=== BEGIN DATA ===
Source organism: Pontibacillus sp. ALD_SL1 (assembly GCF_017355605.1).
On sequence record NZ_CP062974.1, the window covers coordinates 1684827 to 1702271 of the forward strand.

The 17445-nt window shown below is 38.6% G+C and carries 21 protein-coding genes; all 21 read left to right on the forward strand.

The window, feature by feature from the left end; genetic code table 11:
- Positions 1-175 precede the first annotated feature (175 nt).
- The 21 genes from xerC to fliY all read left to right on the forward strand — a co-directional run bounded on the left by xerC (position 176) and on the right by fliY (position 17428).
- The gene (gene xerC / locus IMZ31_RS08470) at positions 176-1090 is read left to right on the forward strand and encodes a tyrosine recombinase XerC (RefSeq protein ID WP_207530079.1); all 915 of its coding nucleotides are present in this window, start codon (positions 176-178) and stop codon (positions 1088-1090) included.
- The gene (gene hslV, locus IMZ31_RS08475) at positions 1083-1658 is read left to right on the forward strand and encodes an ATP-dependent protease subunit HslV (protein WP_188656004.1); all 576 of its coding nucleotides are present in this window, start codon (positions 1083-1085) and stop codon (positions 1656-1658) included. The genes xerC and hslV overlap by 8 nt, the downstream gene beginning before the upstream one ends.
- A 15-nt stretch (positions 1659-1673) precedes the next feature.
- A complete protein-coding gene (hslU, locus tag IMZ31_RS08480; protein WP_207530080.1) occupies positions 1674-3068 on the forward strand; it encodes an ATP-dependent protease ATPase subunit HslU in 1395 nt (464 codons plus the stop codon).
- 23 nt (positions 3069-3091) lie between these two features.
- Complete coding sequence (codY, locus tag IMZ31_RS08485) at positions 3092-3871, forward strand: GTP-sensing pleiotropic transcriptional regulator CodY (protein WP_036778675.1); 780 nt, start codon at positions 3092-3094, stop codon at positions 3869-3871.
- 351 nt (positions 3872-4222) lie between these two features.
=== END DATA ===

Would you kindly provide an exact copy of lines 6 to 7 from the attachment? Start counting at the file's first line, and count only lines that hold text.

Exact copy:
- The 21 genes from xerC to fliY all read left to right on the forward strand — a co-directional run bounded on the left by xerC (position 176) and on the right by fliY (position 17428).
- The gene (gene xerC / locus IMZ31_RS08470) at positions 176-1090 is read left to right on the forward strand and encodes a tyrosine recombinase XerC (RefSeq protein ID WP_207530079.1); all 915 of its coding nucleotides are present in this window, start codon (positions 176-178) and stop codon (positions 1088-1090) included.